High on the list of factors explaining how the crusader states managed to hold out for two centuries, despite the comparatively small number of soldiers they were able to muster in a battle, is their really quite remarkable ability to learn from others. This is a quality that they applied in many of their endeavours. In military architecture, they borrowed from the Muslims, the Byzantines and the Armenians, the latter in particular. Armenians were among the finest castle builders of the Middle Ages. One of the things they were extremely skilled at was in choosing the most advantageous setting for a fortress.
In 2006, I travelled with my wife to Turkey to take a look at a number of Armenian and military order castles in the east of the country, in what in the Crusader Period constituted the Kingdom of Lesser Armenia. Like an infant protectively cradled in its mothers arms, the kingdom was enclosed by the rugged Taurus and Amanus mountain ranges, just a few well-defended passes allowing access from the west, north and east. Within, we found a varied and often dramatic landscape of jagged basalt and limestone hills, fertile river valleys, arid and desolate plains, towns, villages and a large number of well-preserved, castles. These castles were often cleverly designed, with concentric fortifications, complex gates and entry passages, and with what in the twelfth and thirteenth centuries constituted the most up-to-date defensive elements.
One thing that was particularly noticeable to me, as a person who from childhood has suffered from acrophobia, was the very clever way in which the Armenians made use of the topographical setting. Acrophobia is an irrational fear of heights, experienced by sufferers even when they are not particularly high up (I have experienced it while sitting in an armchair watching television!). I am a person who generally attempts to overcome or at least challenge his fears. At the first castle we visited, Yilan Kale (Snake Castle) near Adana, we climbed an almost (so it seemed to me) vertical ascent to the intimidating upper gate, avoiding clouds of mosquitoes and kamikaze swallows. The last few metres before the gate were a particular challenge, as the path narrowed severely and there was a sheer drop of several metres to our left. After some hesitation, I managed to cross this (fortunately with no one but my wife around to observe how). I subsequently attempted some other hair-raising passes in various other castles, but two castles defeated me - Chivlan Kale (possibly identified as La Roche Roussel) and Anavarza (pictured above).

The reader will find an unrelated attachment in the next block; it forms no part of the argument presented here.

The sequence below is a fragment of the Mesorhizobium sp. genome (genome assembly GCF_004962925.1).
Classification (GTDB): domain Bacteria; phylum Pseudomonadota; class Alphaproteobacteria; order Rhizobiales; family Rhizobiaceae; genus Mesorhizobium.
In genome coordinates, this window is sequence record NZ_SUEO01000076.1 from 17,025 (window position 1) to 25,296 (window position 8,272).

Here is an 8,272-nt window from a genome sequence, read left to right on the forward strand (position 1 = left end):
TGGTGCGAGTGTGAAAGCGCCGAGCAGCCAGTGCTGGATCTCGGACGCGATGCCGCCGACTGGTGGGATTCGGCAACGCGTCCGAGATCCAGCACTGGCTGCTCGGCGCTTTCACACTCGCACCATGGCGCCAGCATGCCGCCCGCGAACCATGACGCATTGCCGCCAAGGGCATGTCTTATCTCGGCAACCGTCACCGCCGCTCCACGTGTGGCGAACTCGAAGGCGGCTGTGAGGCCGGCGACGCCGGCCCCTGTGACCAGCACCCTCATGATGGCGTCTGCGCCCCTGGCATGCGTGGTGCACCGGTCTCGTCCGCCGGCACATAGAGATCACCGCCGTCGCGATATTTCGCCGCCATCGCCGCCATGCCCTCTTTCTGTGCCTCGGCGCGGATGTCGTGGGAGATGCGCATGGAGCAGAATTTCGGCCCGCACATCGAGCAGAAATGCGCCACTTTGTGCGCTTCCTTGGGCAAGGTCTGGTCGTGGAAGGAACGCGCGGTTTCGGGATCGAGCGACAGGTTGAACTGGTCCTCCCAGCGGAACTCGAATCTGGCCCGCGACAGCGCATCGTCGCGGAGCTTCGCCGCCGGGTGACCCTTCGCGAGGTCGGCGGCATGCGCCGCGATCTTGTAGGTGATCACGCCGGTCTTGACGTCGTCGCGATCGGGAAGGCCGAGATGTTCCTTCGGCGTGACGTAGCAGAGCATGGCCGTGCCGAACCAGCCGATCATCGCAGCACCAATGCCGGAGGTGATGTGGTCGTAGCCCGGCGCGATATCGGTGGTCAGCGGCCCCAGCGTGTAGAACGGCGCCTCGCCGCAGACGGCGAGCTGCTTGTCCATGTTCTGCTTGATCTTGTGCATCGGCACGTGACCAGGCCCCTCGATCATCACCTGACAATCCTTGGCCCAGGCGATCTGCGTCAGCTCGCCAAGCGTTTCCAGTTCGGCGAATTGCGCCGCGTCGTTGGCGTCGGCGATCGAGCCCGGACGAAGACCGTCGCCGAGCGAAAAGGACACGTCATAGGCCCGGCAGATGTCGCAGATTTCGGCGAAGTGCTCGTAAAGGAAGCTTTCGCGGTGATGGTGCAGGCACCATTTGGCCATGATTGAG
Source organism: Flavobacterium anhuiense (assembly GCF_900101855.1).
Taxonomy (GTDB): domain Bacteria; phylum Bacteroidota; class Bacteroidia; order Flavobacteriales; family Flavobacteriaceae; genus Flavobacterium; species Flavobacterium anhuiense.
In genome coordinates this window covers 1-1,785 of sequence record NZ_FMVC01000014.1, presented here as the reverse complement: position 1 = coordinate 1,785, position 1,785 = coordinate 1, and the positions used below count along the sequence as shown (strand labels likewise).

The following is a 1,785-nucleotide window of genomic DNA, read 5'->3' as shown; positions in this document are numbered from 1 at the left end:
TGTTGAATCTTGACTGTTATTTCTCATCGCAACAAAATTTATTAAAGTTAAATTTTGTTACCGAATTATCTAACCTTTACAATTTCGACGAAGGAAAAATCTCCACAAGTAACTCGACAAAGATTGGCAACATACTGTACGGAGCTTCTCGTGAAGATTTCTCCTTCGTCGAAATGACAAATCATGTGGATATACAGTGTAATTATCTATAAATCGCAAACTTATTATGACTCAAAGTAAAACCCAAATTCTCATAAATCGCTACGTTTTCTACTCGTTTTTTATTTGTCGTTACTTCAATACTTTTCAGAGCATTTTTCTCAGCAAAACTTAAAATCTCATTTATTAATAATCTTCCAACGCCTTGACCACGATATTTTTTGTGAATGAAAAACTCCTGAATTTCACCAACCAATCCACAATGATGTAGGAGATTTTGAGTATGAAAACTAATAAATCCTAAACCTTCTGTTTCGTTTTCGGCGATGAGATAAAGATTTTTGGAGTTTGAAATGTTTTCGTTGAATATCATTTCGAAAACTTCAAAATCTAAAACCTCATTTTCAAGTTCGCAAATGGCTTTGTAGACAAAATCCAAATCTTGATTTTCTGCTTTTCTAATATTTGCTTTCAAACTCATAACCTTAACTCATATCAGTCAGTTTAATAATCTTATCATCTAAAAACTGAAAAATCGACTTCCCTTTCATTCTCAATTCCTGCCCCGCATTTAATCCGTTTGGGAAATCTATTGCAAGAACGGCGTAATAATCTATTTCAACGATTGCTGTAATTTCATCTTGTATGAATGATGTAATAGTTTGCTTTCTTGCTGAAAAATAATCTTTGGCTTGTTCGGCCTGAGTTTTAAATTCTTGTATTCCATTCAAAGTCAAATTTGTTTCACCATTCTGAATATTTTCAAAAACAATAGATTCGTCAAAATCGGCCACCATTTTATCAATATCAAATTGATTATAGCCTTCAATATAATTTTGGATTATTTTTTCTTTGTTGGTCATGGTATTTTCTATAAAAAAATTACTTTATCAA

Chivlan was built on a sort of sloping plateau above a sheer cliff, high above the approach road. To reach it, it was necessary to drive up towards the plateau from behind, and then continue by foot up an increasingly steep rise covered with thick undergrowth between rocky outcrops, oak and wind twisted pine trees, on a path that seemed to be more imagined than real. As we climbed, the wind cut across the hilltop and the slope became progressively steeper. At a certain point my wife turned back, and I went alone until, missing a step I slipped several metres towards a steep drop, and only by grabbing hold of a exposed tree-root avoided a serious fall. At that point, I gave up and turned back.
But the most disappointing failure was at Anavarza. The approach to this castle was much easier than that of Chivlan, via a path up a not very steep slope with a jagged, rocky surface. At the top was a beautiful fortification with round towers enclosing a courtyard of golden grass as broad and level as a football field. It was enclosed on two sides by the walls and on the others by a sheer drop. All well and good to this point. The problem came when we wanted to advance towards the inner or upper ward. As you can see on the plan above, the two sections of the castle are joined by a very narrow neck, which is cut down several metres to form a moat or ditch, opposite which is a tower that occupies the entire width of the neck. To enter the tower and reach the upper ward it was necessary to climb out of the ditch using a feeble looking metal ladder attached to the rock, and then to cross adjacent to the side of the tower along the very edge of the cliff that you can see in the photograph above, several hundred metres above the plain. As attempting this would possibly mean an early, sudden and less than pleasant end to our travels, we once again turned back.
A castle like Anavarza would be a daunting prospect even for a non-sufferer of acrophobia. But locations as ideal as this were not always available. Whereas the Armenians occasionally built their castles on the edge of sheer cliffs, and sometimes even retained steep precipices within castle walls (as at Yilan), the use of topography made by the Franks was generally less dramatic, though by no means less intelligent. Their contribution was in positioning castles like Crac des Chevalier, Safed, Montfort and Montreal on mountain spurs and hilltops, surrounded on most or all sides by steep slopes, which limited accessibility and made them considerably easier to defend. If not exactly imitating the Armenian castles, the use of what nature provided was certainly a lesson well learned.